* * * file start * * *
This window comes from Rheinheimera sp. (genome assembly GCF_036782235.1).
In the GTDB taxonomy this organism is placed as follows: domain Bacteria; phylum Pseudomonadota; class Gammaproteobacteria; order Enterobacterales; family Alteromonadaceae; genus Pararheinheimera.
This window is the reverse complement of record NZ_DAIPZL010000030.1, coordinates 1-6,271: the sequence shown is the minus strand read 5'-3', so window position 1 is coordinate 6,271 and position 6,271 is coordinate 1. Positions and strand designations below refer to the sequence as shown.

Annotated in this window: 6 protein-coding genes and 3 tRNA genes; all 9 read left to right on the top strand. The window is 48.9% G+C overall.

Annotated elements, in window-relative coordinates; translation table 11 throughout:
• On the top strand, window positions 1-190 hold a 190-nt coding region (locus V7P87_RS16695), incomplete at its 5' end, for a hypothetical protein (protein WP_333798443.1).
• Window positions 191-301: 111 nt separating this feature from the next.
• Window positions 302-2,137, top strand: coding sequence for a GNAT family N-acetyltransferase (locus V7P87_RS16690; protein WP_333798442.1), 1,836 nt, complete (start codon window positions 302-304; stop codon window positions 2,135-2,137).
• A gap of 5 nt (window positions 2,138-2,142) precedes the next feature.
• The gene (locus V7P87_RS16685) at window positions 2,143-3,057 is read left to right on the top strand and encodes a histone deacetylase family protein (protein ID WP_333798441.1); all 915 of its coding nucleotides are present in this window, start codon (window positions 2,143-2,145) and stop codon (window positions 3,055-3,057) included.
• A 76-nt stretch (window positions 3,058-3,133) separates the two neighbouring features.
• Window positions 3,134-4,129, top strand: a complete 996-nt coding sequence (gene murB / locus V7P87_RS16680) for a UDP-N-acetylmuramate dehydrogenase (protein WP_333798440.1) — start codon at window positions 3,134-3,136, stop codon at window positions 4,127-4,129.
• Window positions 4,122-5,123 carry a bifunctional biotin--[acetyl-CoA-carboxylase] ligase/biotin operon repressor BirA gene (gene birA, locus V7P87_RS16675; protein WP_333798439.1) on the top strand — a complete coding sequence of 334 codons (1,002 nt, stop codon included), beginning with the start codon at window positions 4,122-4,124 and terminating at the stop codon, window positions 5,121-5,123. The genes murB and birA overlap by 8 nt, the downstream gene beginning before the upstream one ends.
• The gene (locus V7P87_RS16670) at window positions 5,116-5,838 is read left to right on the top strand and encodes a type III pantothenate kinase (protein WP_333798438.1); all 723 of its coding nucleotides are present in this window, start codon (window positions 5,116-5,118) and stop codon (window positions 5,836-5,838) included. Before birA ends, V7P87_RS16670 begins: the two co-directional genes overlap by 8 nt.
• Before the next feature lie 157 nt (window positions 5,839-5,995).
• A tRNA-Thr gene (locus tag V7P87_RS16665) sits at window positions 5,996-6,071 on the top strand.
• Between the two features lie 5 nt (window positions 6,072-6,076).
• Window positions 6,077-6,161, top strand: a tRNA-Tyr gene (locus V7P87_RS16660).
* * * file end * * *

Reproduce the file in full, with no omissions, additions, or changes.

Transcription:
This window comes from Rheinheimera sp. (genome assembly GCF_036782235.1).
In the GTDB taxonomy this organism is placed as follows: domain Bacteria; phylum Pseudomonadota; class Gammaproteobacteria; order Enterobacterales; family Alteromonadaceae; genus Pararheinheimera.
This window is the reverse complement of record NZ_DAIPZL010000030.1, coordinates 1-6,271: the sequence shown is the minus strand read 5'-3', so window position 1 is coordinate 6,271 and position 6,271 is coordinate 1. Positions and strand designations below refer to the sequence as shown.

Annotated in this window: 6 protein-coding genes and 3 tRNA genes; all 9 read left to right on the top strand. The window is 48.9% G+C overall.

Annotated elements, in window-relative coordinates; translation table 11 throughout:
• On the top strand, window positions 1-190 hold a 190-nt coding region (locus V7P87_RS16695), incomplete at its 5' end, for a hypothetical protein (protein WP_333798443.1).
• Window positions 191-301: 111 nt separating this feature from the next.
• Window positions 302-2,137, top strand: coding sequence for a GNAT family N-acetyltransferase (locus V7P87_RS16690; protein WP_333798442.1), 1,836 nt, complete (start codon window positions 302-304; stop codon window positions 2,135-2,137).
• A gap of 5 nt (window positions 2,138-2,142) precedes the next feature.
• The gene (locus V7P87_RS16685) at window positions 2,143-3,057 is read left to right on the top strand and encodes a histone deacetylase family protein (protein ID WP_333798441.1); all 915 of its coding nucleotides are present in this window, start codon (window positions 2,143-2,145) and stop codon (window positions 3,055-3,057) included.
• A 76-nt stretch (window positions 3,058-3,133) separates the two neighbouring features.
• Window positions 3,134-4,129, top strand: a complete 996-nt coding sequence (gene murB / locus V7P87_RS16680) for a UDP-N-acetylmuramate dehydrogenase (protein WP_333798440.1) — start codon at window positions 3,134-3,136, stop codon at window positions 4,127-4,129.
• Window positions 4,122-5,123 carry a bifunctional biotin--[acetyl-CoA-carboxylase] ligase/biotin operon repressor BirA gene (gene birA, locus V7P87_RS16675; protein WP_333798439.1) on the top strand — a complete coding sequence of 334 codons (1,002 nt, stop codon included), beginning with the start codon at window positions 4,122-4,124 and terminating at the stop codon, window positions 5,121-5,123. The genes murB and birA overlap by 8 nt, the downstream gene beginning before the upstream one ends.
• The gene (locus V7P87_RS16670) at window positions 5,116-5,838 is read left to right on the top strand and encodes a type III pantothenate kinase (protein WP_333798438.1); all 723 of its coding nucleotides are present in this window, start codon (window positions 5,116-5,118) and stop codon (window positions 5,836-5,838) included. Before birA ends, V7P87_RS16670 begins: the two co-directional genes overlap by 8 nt.
• Before the next feature lie 157 nt (window positions 5,839-5,995).
• A tRNA-Thr gene (locus tag V7P87_RS16665) sits at window positions 5,996-6,071 on the top strand.
• Between the two features lie 5 nt (window positions 6,072-6,076).
• Window positions 6,077-6,161, top strand: a tRNA-Tyr gene (locus V7P87_RS16660).